The Bill also introduces the ability of the FWO to enter into a cooperation agreement with employers. This is intended to allow an employer, in appropriate circumstances, to access "safe harbour" from potential criminal prosecution for wage theft. Whether the FWO agrees to enter into a cooperation agreement is reliant on a range of considerations including:
- whether the employer has made a voluntary, frank and complete disclosure of the conduct;
- the nature and level of disclosure;
- whether the employer has cooperated with the FWO and their commitment to continued cooperation; and
- the nature and gravity of the conduct.
Whilst a cooperation agreement is in place, an employer cannot be referred to the CDPP or the AFP for a contravention of the new wage theft offence. However, it does not stop an inspector instituting civil proceedings in relation to the conduct or referring other persons for prosecution. The FWO can also accept an enforceable undertaking whilst a cooperation agreement is in place. Where there is any inconsistency, the terms of the cooperation agreement will prevail over the terms of an enforceable undertaking.
Increases to civil penalties
In addition to the new criminal penalties, the Bill increases the existing civil penalties for employers five-fold. Unlike the criminal offence, these penalties can apply even if the conduct is accidental.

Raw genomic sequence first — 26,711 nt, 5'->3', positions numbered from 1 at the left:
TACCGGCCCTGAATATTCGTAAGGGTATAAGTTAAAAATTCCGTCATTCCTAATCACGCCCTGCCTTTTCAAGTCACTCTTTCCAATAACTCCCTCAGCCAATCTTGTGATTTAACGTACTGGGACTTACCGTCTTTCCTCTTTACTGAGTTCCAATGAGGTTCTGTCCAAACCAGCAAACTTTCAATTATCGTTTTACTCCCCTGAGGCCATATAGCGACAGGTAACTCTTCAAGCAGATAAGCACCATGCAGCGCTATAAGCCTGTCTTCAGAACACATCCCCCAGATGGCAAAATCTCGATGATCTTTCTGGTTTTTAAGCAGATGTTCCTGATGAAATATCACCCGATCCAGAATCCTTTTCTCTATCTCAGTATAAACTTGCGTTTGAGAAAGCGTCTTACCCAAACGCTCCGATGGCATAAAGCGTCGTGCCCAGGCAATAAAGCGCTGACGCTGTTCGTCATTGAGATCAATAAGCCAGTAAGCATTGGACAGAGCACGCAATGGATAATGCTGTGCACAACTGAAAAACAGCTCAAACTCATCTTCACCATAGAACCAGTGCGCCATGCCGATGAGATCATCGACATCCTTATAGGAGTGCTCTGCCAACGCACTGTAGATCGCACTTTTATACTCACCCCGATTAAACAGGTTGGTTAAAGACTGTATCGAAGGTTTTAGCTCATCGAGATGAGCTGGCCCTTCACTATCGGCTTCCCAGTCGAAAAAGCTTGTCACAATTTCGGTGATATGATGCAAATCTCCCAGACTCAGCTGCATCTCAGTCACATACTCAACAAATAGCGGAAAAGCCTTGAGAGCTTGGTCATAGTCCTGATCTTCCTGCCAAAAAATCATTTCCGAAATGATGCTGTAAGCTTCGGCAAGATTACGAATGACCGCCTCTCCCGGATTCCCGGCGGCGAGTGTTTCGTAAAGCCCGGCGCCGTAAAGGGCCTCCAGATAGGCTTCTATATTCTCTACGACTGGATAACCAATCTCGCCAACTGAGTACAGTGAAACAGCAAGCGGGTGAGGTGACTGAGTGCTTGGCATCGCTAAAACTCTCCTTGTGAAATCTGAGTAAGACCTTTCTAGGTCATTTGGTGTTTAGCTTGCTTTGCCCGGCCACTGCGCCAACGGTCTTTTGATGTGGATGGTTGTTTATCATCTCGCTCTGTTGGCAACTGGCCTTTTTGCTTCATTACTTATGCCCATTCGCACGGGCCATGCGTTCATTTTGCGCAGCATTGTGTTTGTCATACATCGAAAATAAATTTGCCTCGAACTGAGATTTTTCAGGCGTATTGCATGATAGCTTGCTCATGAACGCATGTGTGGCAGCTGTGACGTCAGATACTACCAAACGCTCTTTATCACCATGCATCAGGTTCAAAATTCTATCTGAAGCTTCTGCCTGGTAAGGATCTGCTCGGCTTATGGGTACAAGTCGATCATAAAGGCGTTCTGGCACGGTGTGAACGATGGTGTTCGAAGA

The new maximum penalty for body corporates would be the greater of 1,500 penalty units, which currently is $469,500 (up from $93,900), or three times the amount of the underpayment. With many high-profile underpayments ranging in the millions, this is a significant increase to the existing penalties.
Further, the Bill lowers the hurdle requirement for conduct to be a “serious contravention”. Currently, for an employer to have committed a “serious contravention”, it must have formed part of a “systematic pattern of conduct”. The new definition would remove this requirement, and only require that the conduct was done knowingly or recklessly.
The new maximum penalty for “serious contraventions” will be the greater of 15,000 penalty units (currently $4,695,000), or three times the amount of the underpayment.
The Bill also proposes to modify the functions and powers of the FWO and its inspectorate to assist compliance and enforcement. The FWO will also be required to publish a compliance and enforcement policy, which is to include guidelines as to when an enforceable undertaking or a cooperation agreement will be entered into. The FWO is also required to consult with the National Workplace Relations Consultative Council before the compliance and enforcements policies are published.
Expanded union rights of entry to workplaces
Under the proposed changes in the Bill, the Fair Work Commission can grant exemption certificates to union officials who hold federal right-of-entry permits, allowing them to enter workplaces and access relevant records where they suspect employee underpayments, without the usual 24 hours' advance notice that is required for such union entries.
For more information about the Fair Work Legislation Amendment (Closing Loopholes) Bill 2023 and how the changes might apply to your organisation, please contact Lander & Rogers' workplace relations and safety legal experts.